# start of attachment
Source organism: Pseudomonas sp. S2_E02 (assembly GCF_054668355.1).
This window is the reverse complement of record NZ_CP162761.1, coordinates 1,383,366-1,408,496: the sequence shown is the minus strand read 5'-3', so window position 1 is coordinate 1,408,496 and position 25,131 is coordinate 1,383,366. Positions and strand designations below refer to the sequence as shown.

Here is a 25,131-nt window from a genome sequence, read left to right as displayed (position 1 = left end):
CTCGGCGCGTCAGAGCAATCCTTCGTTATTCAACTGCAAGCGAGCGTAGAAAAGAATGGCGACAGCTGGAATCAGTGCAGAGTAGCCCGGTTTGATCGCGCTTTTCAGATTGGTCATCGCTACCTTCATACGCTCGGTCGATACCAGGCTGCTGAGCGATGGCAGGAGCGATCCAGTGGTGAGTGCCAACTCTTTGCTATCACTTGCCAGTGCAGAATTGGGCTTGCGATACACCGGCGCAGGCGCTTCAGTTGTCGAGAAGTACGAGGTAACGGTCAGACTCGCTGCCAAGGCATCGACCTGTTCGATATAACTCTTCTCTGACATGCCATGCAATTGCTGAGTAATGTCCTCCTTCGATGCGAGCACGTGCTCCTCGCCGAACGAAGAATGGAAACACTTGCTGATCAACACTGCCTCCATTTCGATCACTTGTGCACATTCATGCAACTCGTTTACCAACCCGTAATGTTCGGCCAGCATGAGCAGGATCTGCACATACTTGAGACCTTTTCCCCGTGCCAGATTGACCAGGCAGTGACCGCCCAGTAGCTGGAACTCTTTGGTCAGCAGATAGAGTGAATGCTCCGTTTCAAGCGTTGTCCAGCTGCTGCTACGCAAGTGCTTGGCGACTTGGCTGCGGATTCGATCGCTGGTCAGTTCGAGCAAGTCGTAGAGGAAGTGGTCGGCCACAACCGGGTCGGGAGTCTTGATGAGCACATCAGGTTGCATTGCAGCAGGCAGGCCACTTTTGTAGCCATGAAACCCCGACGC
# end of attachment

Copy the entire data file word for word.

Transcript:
Source organism: Pseudomonas sp. S2_E02 (assembly GCF_054668355.1).
This window is the reverse complement of record NZ_CP162761.1, coordinates 1,383,366-1,408,496: the sequence shown is the minus strand read 5'-3', so window position 1 is coordinate 1,408,496 and position 25,131 is coordinate 1,383,366. Positions and strand designations below refer to the sequence as shown.

Here is a 25,131-nt window from a genome sequence, read left to right as displayed (position 1 = left end):
CTCGGCGCGTCAGAGCAATCCTTCGTTATTCAACTGCAAGCGAGCGTAGAAAAGAATGGCGACAGCTGGAATCAGTGCAGAGTAGCCCGGTTTGATCGCGCTTTTCAGATTGGTCATCGCTACCTTCATACGCTCGGTCGATACCAGGCTGCTGAGCGATGGCAGGAGCGATCCAGTGGTGAGTGCCAACTCTTTGCTATCACTTGCCAGTGCAGAATTGGGCTTGCGATACACCGGCGCAGGCGCTTCAGTTGTCGAGAAGTACGAGGTAACGGTCAGACTCGCTGCCAAGGCATCGACCTGTTCGATATAACTCTTCTCTGACATGCCATGCAATTGCTGAGTAATGTCCTCCTTCGATGCGAGCACGTGCTCCTCGCCGAACGAAGAATGGAAACACTTGCTGATCAACACTGCCTCCATTTCGATCACTTGTGCACATTCATGCAACTCGTTTACCAACCCGTAATGTTCGGCCAGCATGAGCAGGATCTGCACATACTTGAGACCTTTTCCCCGTGCCAGATTGACCAGGCAGTGACCGCCCAGTAGCTGGAACTCTTTGGTCAGCAGATAGAGTGAATGCTCCGTTTCAAGCGTTGTCCAGCTGCTGCTACGCAAGTGCTTGGCGACTTGGCTGCGGATTCGATCGCTGGTCAGTTCGAGCAAGTCGTAGAGGAAGTGGTCGGCCACAACCGGGTCGGGAGTCTTGATGAGCACATCAGGTTGCATTGCAGCAGGCAGGCCACTTTTGTAGCCATGAAACCCCGACGC